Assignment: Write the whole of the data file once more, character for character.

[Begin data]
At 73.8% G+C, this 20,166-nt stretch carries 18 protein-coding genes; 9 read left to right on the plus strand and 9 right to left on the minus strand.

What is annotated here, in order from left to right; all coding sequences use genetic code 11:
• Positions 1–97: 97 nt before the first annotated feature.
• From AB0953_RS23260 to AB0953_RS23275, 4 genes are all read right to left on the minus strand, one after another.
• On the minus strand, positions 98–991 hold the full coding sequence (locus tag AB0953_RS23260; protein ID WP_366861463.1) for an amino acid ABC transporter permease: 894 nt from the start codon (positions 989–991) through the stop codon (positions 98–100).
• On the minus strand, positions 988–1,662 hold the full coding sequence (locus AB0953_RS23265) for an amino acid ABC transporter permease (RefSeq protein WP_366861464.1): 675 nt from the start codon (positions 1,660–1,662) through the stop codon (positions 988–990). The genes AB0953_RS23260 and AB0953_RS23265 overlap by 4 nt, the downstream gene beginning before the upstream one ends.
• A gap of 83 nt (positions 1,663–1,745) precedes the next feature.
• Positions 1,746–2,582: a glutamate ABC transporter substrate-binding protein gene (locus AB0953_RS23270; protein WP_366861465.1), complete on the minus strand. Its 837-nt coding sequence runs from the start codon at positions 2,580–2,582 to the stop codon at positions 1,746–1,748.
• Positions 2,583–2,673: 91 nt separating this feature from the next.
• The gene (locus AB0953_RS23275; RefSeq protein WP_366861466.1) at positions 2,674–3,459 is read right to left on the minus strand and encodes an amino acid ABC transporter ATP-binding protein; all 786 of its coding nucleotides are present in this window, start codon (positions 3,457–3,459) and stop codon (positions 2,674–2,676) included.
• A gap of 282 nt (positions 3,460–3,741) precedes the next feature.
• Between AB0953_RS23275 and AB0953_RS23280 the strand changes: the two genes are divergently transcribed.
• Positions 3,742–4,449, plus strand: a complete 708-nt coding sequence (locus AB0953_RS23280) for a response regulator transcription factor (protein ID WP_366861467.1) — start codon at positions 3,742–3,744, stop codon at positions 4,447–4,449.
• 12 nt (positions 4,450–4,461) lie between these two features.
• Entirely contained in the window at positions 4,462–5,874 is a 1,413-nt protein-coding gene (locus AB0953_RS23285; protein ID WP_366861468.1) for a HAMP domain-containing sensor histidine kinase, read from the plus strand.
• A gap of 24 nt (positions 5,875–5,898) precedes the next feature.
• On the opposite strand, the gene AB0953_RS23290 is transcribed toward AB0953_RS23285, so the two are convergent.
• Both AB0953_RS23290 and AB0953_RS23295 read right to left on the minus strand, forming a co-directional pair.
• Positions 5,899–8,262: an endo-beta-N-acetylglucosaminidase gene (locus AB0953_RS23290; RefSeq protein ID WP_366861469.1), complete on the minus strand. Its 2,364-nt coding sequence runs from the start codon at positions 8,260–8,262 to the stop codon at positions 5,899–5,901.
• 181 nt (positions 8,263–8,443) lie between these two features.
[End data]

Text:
At 73.8% G+C, this 20,166-nt stretch carries 18 protein-coding genes; 9 read left to right on the plus strand and 9 right to left on the minus strand.

What is annotated here, in order from left to right; all coding sequences use genetic code 11:
• Positions 1–97: 97 nt before the first annotated feature.
• From AB0953_RS23260 to AB0953_RS23275, 4 genes are all read right to left on the minus strand, one after another.
• On the minus strand, positions 98–991 hold the full coding sequence (locus tag AB0953_RS23260; protein ID WP_366861463.1) for an amino acid ABC transporter permease: 894 nt from the start codon (positions 989–991) through the stop codon (positions 98–100).
• On the minus strand, positions 988–1,662 hold the full coding sequence (locus AB0953_RS23265) for an amino acid ABC transporter permease (RefSeq protein WP_366861464.1): 675 nt from the start codon (positions 1,660–1,662) through the stop codon (positions 988–990). The genes AB0953_RS23260 and AB0953_RS23265 overlap by 4 nt, the downstream gene beginning before the upstream one ends.
• A gap of 83 nt (positions 1,663–1,745) precedes the next feature.
• Positions 1,746–2,582: a glutamate ABC transporter substrate-binding protein gene (locus AB0953_RS23270; protein WP_366861465.1), complete on the minus strand. Its 837-nt coding sequence runs from the start codon at positions 2,580–2,582 to the stop codon at positions 1,746–1,748.
• Positions 2,583–2,673: 91 nt separating this feature from the next.
• The gene (locus AB0953_RS23275; RefSeq protein WP_366861466.1) at positions 2,674–3,459 is read right to left on the minus strand and encodes an amino acid ABC transporter ATP-binding protein; all 786 of its coding nucleotides are present in this window, start codon (positions 3,457–3,459) and stop codon (positions 2,674–2,676) included.
• A gap of 282 nt (positions 3,460–3,741) precedes the next feature.
• Between AB0953_RS23275 and AB0953_RS23280 the strand changes: the two genes are divergently transcribed.
• Positions 3,742–4,449, plus strand: a complete 708-nt coding sequence (locus AB0953_RS23280) for a response regulator transcription factor (protein ID WP_366861467.1) — start codon at positions 3,742–3,744, stop codon at positions 4,447–4,449.
• 12 nt (positions 4,450–4,461) lie between these two features.
• Entirely contained in the window at positions 4,462–5,874 is a 1,413-nt protein-coding gene (locus AB0953_RS23285; protein ID WP_366861468.1) for a HAMP domain-containing sensor histidine kinase, read from the plus strand.
• A gap of 24 nt (positions 5,875–5,898) precedes the next feature.
• On the opposite strand, the gene AB0953_RS23290 is transcribed toward AB0953_RS23285, so the two are convergent.
• Both AB0953_RS23290 and AB0953_RS23295 read right to left on the minus strand, forming a co-directional pair.
• Positions 5,899–8,262: an endo-beta-N-acetylglucosaminidase gene (locus AB0953_RS23290; RefSeq protein ID WP_366861469.1), complete on the minus strand. Its 2,364-nt coding sequence runs from the start codon at positions 8,260–8,262 to the stop codon at positions 5,899–5,901.
• 181 nt (positions 8,263–8,443) lie between these two features.